Ever have this thought: What is going to happen in the SERPs tomorrow? Do you care about tomorrow?

Ethical SEOs should stick to what is traditionally is unaffected by manipulation trends. Simply create brilliant content and offer it to the search engines for perusal. The winners will always end up to be the ones that play fair, don't look for short-cuts and play safe. It takes a lot longer to get there of course. It is only those that employ sound search engine optimization techniques that have the opportunity to not only attain top positions in competitive niche keyphrase markets but to sustain a dominating Internet presence.

It's the wishy washy SEOs that give my profession a bad name. Trendy manipulators, PR beggards and link startegists. Whatever the trendy manipulation tactics are does not make for sound SEO advice to the unsuspecting.

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Man, you are insane.

What's really funny/scary is you quote Google's report on Meta tag usage and claim that is proof they use Meta tags in their algorithm but then take a quote from Google where they explicitly tell you that getting high quality links in a good thing and then say it is hogwash. Do you actually hear yourself when you speak? Seriously.

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Do you actually hear yourself when you speak? Seriously.

Yes I do. I have accepted that others like you twist my arguments around to discredit me. That comes with being honest. I am under non-stop attack by services like yours. I accept that as part of being an ethics advocate in such a volatile industry.

My message may get garbled with all the clouds of chaos about me stirred by every faction a black hats, but it is a simple message.

Business web sites should focus on content quality and presentation of that content, nothing else, for that is the art of SEO.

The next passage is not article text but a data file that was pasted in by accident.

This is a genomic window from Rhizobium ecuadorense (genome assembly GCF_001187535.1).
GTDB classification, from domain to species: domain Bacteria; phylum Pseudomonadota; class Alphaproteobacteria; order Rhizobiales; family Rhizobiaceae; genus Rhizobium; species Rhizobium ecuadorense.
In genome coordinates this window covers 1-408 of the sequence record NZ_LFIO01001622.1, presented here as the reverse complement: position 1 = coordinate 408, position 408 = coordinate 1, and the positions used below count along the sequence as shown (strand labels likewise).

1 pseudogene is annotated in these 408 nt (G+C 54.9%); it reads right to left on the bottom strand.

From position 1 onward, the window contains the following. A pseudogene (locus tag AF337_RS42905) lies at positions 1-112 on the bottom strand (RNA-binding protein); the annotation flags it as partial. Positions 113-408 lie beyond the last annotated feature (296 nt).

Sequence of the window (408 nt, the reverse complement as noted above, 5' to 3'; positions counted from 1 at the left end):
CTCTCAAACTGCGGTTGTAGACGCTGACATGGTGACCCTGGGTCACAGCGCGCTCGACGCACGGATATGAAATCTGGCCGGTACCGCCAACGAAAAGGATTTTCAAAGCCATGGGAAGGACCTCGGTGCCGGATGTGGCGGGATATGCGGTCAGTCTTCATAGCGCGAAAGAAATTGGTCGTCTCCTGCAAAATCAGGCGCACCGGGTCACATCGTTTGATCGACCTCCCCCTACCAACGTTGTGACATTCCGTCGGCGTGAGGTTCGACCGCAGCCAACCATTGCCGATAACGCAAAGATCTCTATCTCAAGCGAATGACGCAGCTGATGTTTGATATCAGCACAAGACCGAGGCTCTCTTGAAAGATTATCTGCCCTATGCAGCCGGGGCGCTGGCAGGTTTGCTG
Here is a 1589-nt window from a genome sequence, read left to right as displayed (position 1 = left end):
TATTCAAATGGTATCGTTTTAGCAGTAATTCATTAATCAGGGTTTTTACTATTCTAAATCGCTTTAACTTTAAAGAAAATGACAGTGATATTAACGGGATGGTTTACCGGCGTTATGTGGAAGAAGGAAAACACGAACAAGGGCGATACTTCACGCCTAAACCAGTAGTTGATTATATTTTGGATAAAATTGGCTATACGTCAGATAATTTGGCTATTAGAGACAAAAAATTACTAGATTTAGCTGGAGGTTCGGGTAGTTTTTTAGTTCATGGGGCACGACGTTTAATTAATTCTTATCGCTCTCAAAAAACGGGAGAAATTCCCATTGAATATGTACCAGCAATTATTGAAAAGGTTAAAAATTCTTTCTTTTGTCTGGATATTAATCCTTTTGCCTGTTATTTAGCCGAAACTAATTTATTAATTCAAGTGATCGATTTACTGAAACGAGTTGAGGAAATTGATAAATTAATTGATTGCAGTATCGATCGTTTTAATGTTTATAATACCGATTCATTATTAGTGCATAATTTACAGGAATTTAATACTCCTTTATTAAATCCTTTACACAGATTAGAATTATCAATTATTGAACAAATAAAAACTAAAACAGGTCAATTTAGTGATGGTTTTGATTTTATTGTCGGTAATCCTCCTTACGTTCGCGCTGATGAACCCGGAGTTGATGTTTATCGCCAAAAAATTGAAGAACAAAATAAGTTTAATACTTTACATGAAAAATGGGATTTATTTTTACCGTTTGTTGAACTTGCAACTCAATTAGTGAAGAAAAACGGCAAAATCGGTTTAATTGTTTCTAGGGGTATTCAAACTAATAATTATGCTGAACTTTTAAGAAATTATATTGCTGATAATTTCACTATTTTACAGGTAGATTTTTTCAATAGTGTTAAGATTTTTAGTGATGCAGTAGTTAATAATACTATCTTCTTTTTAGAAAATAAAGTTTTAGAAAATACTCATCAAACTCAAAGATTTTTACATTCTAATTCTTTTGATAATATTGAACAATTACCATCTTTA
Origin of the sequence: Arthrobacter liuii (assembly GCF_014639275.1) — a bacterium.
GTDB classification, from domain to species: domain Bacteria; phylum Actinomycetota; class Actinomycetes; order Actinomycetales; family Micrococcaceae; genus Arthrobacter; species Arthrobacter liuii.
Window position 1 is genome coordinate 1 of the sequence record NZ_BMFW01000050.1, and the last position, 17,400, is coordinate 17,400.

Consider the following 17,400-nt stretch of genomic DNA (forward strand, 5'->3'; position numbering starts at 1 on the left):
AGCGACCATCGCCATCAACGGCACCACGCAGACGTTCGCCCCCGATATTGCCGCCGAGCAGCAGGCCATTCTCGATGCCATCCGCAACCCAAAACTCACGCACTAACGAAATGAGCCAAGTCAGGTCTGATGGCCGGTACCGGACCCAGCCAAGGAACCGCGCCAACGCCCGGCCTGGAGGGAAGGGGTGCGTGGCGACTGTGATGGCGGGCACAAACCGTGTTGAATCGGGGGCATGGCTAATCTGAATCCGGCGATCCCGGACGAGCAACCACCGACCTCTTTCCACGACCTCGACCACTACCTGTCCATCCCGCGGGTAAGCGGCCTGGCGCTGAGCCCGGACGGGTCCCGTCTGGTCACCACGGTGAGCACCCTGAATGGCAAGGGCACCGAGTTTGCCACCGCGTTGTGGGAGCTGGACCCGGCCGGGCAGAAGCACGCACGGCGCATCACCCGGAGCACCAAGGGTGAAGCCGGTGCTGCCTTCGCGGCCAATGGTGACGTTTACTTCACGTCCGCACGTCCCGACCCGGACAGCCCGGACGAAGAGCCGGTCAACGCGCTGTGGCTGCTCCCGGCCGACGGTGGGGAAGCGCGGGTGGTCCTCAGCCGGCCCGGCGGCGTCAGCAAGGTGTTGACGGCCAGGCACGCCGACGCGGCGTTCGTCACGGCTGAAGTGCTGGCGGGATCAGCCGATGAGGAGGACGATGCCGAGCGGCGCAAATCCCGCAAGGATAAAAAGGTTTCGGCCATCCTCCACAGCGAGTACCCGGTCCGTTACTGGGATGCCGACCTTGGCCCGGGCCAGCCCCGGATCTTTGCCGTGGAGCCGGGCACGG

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Huh? OK canadafred:
The lad in the first wanted to know how to rank higher - I gave him Google's general (and true) advice. Get links. That's straight from the horse's mouth. (For me the links should be from sites with the same general theme as the sites I'm doing for, but that is irrelevant).

You say don't bother getting links. Which begs the question, from which alternate dimension are you channeling your bunkum? Your advice is certainly spot on for getting people to link to you. That's not in doubt. But to say that people shouldn't bother with getting links when Google says you should, any decent SEO knows you should, webmasters even before IBLs affected rank at all knew you should...it's not ethical, it's just dumb.

I write content myself. Probably around 40,000 words in the last few months. I write it all myself. It's what people want. It's on topic. So what? It's important but it is nowhere near the be-all and end-all. Anyone who says it is, is wrong. No argument. I'm telling you.

If Google says do it and it will increase your rank, do it. Anything else is gibberish.

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I have been having some fun reading some of the lunacy you've been spouting in this thread, canadafred (though I worry about anyone who actually listens to it). I had no intention of participating, until I got to the following:

You almost sound like you are making a good point, unfortunately you too have been mislead in this green bar frenzy.

You are referring to PageRank pumping I am assuming.

I think that's a rather good illustration of the reason why no one should listen to you. You very obviously did NOT read the link that Rankenstein posted. Let me post it again just in case you forgot: http://www.google.co.uk/support/webmasters/bin/answer.py?answer=34432&topic=8524

You seem to claim that Google is talking about PageRank here, and not about SERPs. Au contraire, my friend. If you had actually bothered to read the link, you'd have noticed that it begins with:

Sites' positions in our search results are determined automatically based on a number of factors, which are explained in more detail at http://www.google.com/technology/index.html.

(Emphasis mine.) This document is specifically about SERPS.